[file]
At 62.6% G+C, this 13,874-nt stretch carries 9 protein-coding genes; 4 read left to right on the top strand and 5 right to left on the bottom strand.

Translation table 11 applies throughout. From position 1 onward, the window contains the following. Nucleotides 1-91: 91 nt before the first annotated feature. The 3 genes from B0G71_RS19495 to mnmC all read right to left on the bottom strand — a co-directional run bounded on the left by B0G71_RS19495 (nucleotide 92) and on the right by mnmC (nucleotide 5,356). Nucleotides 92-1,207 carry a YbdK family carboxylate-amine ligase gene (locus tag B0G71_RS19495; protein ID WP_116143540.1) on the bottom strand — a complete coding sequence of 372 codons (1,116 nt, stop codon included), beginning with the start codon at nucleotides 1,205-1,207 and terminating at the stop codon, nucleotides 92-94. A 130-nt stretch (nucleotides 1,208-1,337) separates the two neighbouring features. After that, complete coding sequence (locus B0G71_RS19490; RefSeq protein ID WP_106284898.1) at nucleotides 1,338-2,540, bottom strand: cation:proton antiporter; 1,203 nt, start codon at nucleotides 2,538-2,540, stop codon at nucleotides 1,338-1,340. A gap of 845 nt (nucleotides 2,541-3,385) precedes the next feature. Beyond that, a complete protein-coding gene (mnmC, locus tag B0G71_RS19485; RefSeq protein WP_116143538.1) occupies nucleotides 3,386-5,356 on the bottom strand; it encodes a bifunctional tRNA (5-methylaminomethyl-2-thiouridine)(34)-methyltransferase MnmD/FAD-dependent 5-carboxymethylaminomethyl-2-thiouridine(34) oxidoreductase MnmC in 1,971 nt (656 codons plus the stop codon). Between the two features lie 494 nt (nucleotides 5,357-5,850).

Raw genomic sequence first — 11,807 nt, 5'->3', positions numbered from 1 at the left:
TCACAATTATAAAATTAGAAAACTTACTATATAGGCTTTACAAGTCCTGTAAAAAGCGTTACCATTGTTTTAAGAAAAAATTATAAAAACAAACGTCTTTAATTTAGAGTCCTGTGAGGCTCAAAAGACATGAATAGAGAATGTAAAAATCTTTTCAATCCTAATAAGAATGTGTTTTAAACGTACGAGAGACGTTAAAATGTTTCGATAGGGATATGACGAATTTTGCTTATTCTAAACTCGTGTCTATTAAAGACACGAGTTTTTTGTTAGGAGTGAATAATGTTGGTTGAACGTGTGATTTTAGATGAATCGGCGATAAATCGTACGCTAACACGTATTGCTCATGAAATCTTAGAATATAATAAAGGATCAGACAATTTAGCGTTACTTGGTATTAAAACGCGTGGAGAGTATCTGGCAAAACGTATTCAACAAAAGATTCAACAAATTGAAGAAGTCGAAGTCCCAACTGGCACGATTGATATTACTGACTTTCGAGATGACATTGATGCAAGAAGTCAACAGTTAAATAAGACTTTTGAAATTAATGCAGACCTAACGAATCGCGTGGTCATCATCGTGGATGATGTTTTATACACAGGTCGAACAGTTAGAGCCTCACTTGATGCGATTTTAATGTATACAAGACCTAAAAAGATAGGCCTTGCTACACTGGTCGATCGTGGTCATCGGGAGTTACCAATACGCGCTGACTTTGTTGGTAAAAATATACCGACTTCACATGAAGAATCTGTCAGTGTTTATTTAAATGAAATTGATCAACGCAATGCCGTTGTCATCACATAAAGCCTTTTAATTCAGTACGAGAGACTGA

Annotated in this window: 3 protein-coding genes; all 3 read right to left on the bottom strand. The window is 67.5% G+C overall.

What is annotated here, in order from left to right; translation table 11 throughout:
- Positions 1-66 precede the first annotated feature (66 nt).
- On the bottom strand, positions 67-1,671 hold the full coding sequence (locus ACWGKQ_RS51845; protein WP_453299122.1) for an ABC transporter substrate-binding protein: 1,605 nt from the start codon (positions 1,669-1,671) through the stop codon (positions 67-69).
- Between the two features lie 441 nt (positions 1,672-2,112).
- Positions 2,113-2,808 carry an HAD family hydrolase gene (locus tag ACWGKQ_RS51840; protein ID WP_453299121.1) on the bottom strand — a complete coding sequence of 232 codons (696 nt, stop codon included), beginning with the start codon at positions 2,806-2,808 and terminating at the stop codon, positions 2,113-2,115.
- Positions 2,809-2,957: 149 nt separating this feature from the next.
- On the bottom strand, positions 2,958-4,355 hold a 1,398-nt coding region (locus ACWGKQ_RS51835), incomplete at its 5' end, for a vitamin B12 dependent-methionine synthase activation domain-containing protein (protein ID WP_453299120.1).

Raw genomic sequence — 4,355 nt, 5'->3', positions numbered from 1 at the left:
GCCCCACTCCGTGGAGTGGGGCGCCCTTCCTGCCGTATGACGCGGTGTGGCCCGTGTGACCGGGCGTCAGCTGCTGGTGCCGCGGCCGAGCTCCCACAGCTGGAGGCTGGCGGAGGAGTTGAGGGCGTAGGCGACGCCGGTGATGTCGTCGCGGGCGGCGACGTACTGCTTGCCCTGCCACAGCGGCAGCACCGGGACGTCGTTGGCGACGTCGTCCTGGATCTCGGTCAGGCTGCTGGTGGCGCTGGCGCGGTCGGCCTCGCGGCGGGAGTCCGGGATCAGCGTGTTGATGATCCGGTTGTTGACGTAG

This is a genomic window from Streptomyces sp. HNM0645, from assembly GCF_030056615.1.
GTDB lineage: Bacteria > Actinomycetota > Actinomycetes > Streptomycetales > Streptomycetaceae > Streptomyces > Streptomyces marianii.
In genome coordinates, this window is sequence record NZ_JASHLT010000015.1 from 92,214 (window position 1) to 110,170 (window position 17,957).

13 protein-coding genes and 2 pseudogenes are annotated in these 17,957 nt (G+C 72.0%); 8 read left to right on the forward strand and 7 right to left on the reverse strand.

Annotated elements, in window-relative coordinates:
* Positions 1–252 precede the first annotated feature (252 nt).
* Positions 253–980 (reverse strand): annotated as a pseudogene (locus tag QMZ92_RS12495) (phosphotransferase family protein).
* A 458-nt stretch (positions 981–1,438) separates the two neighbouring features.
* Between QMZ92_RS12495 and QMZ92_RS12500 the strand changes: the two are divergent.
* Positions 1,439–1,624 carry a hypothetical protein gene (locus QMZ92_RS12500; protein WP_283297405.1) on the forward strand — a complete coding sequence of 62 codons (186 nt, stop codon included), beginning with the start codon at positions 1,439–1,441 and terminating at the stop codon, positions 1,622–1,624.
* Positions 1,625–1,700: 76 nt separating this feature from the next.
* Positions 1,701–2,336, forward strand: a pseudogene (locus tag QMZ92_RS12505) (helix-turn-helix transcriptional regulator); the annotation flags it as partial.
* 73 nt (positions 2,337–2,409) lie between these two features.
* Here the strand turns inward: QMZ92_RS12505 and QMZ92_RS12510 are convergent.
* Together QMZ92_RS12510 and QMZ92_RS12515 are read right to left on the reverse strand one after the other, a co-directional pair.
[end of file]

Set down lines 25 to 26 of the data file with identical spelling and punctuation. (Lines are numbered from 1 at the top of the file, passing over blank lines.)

* Positions 1,625–1,700: 76 nt separating this feature from the next.
* Positions 1,701–2,336, forward strand: a pseudogene (locus tag QMZ92_RS12505) (helix-turn-helix transcriptional regulator); the annotation flags it as partial.